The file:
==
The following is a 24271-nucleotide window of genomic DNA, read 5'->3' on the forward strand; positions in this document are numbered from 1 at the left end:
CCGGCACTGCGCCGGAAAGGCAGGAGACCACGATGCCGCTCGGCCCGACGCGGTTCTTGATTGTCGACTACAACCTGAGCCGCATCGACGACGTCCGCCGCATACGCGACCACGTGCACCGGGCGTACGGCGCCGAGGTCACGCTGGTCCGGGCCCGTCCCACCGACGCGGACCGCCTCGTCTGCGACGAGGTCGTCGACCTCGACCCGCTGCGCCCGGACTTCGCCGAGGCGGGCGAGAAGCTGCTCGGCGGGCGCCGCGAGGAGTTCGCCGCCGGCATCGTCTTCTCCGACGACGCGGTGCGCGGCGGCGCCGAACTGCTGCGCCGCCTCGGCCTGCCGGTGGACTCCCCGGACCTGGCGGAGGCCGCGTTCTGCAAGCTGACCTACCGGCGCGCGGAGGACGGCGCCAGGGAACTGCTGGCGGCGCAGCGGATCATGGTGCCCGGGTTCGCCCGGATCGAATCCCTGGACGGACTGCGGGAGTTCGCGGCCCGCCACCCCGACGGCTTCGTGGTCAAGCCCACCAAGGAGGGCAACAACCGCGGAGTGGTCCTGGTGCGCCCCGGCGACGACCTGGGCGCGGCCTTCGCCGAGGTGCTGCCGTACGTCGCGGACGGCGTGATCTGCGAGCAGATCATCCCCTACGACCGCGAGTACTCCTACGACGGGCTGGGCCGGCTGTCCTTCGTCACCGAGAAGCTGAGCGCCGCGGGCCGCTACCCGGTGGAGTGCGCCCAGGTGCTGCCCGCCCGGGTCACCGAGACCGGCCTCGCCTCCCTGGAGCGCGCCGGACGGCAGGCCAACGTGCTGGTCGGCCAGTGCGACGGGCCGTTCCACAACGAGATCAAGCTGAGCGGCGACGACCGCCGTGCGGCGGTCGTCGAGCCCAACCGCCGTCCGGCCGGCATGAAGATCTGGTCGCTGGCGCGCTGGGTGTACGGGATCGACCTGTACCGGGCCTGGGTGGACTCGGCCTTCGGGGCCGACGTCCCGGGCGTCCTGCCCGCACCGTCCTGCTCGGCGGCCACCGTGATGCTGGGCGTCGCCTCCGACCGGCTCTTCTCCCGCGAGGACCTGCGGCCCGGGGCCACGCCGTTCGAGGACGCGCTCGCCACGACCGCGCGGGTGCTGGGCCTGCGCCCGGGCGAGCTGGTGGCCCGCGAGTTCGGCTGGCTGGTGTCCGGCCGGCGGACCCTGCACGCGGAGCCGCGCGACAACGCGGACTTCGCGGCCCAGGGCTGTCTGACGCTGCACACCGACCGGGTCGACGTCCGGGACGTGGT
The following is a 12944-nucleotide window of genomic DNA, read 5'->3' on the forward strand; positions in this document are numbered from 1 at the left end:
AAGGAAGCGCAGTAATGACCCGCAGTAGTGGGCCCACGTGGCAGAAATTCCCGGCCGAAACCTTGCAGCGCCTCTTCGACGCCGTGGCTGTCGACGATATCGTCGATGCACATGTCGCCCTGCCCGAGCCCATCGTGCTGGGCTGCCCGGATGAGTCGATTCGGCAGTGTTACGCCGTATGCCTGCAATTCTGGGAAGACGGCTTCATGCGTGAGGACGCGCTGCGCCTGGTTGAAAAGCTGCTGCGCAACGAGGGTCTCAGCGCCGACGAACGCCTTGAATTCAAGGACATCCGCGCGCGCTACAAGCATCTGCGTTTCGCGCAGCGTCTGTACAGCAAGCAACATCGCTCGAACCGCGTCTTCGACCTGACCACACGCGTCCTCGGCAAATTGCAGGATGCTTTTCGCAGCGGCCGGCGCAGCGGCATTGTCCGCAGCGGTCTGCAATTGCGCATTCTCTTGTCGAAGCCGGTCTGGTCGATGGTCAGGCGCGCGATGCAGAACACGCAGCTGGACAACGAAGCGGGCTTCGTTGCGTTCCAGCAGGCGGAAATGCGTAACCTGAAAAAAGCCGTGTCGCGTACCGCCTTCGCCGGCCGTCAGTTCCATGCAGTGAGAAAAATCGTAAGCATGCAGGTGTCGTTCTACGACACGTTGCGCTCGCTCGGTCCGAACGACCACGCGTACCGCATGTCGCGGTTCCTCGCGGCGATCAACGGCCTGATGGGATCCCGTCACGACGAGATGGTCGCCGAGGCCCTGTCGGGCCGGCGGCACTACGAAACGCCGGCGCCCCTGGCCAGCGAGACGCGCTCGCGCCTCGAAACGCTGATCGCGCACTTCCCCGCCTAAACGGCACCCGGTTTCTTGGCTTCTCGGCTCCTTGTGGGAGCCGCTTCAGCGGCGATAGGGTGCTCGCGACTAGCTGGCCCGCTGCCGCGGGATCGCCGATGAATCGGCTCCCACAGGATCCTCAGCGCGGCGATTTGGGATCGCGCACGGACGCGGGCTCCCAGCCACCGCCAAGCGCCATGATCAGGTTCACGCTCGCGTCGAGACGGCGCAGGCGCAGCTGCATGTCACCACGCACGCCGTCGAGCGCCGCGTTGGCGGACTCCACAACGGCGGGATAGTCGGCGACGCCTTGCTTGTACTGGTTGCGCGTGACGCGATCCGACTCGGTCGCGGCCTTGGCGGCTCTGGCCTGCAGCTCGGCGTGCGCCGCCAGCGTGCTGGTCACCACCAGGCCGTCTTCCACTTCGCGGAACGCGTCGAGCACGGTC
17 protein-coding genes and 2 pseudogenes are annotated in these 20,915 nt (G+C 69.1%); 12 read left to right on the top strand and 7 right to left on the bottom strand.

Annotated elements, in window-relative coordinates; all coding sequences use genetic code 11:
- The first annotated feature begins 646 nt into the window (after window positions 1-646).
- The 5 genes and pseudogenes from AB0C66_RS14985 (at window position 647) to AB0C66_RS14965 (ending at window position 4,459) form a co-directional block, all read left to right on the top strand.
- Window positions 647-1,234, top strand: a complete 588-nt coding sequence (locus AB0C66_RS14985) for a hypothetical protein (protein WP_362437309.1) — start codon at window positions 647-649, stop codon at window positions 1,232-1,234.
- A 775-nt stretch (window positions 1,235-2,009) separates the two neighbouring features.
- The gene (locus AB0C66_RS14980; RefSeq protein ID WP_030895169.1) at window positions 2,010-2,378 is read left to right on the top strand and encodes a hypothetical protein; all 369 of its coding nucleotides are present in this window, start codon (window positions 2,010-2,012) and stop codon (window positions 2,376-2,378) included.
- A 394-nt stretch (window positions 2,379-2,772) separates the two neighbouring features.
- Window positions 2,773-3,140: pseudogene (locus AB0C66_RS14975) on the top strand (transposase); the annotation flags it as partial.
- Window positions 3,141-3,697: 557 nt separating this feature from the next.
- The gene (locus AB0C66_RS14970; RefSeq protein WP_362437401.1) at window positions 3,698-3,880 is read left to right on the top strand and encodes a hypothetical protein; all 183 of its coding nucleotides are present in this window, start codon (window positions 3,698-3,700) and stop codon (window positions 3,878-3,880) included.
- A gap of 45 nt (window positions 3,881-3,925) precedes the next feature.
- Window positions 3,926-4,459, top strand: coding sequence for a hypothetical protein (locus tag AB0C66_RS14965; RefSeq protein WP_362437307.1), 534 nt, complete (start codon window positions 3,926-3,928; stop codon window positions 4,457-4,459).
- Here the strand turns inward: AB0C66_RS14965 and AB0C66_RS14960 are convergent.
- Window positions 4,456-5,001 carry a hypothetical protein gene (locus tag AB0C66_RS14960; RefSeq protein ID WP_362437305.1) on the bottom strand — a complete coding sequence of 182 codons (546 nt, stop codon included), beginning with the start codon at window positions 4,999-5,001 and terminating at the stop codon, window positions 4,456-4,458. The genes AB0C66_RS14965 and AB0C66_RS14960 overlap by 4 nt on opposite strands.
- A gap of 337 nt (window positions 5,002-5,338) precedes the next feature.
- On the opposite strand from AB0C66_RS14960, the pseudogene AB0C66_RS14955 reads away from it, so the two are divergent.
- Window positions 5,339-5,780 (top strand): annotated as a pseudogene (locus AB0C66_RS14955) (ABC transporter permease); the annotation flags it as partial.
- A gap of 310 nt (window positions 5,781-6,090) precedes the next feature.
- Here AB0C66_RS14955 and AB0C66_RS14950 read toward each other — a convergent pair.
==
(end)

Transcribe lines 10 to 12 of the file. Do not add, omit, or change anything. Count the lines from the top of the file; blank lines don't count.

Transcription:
- A 775-nt stretch (window positions 1,235-2,009) separates the two neighbouring features.
- The gene (locus AB0C66_RS14980; RefSeq protein ID WP_030895169.1) at window positions 2,010-2,378 is read left to right on the top strand and encodes a hypothetical protein; all 369 of its coding nucleotides are present in this window, start codon (window positions 2,010-2,012) and stop codon (window positions 2,376-2,378) included.
- A 394-nt stretch (window positions 2,379-2,772) separates the two neighbouring features.